When he was a toddler, Donald didn't seem to care whether his parents came or went. Before turning 2, he'd already memorized Psalm 23 ("The Lord is my shepherd...") and could recite the catechism from memory, but never paid attention to a fully costumed Santa Claus during the winter holidays. He soon became obsessed with watching spinning objects and would have explosive temper tantrums if he was interrupted. Worried, Donald's father sent a 33-page typed letter recounting these and other unusual behaviors to a young psychiatrist named Leo Kanner at Johns Hopkins Hospital, in Baltimore.
The year was 1938, and Donald would later become the first American child ever diagnosed with autism. For decades afterward, it was believed that the condition was rare. Times have certainly changed. Today, according to the Centers for Disease Control and Prevention, roughly 1 in 88 children are diagnosed with autism spectrum disorders, or ASDs, and it's four to five times more likely to occur in boys than in girls.
The almost fivefold jump in schoolchildren diagnosed with autism between 1993 and 2003 has prompted some authorities and politicians to proclaim that we're in the midst of an "autism epidemic." Bombarded with news about autism (as I write this, Google reports that 4,470 new stories mentioned the condition in the past 24 hours), parents of babies and toddlers are understandably alarmed and confused. I've been there myself. As a pediatrician and first-time father, I followed my son Jake's growth and development with anticipation, and eagerly awaited his first smile and steps. But when he was almost 2, back in 2003, he was saying only a few words. According to a checklist known as the Denver Scale that was used at the time, he should have known more words. Naturally, my wife and I were very worried.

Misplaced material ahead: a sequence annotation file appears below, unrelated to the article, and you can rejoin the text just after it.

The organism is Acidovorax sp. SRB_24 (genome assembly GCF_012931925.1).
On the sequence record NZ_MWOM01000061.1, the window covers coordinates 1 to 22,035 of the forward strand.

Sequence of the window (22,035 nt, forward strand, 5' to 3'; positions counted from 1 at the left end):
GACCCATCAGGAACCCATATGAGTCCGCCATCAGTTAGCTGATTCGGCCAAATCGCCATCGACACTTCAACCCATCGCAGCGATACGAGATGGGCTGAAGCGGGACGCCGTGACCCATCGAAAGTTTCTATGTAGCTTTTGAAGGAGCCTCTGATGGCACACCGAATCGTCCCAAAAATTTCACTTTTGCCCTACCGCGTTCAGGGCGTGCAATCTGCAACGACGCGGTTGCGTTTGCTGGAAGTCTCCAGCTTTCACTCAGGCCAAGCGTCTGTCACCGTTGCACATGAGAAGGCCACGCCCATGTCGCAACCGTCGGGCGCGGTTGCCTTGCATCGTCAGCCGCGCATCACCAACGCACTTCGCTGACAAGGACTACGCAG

One reason that autism frightens mothers and fathers so deeply is because its cause is unclear. Parents also fear that a diagnosis of autism virtually guarantees a difficult life -- not only for their child, but for their entire family. But researchers are more encouraged than ever about early intervention, which can be enormously beneficial. "We can do so much to help children manage their challenges," explains Patricia Wright, Ph.D., M.P.H., national director of autism services for Easter Seals, which provides support for people with disabilities. "Wherever your child is now, he or she can make significant progress over time."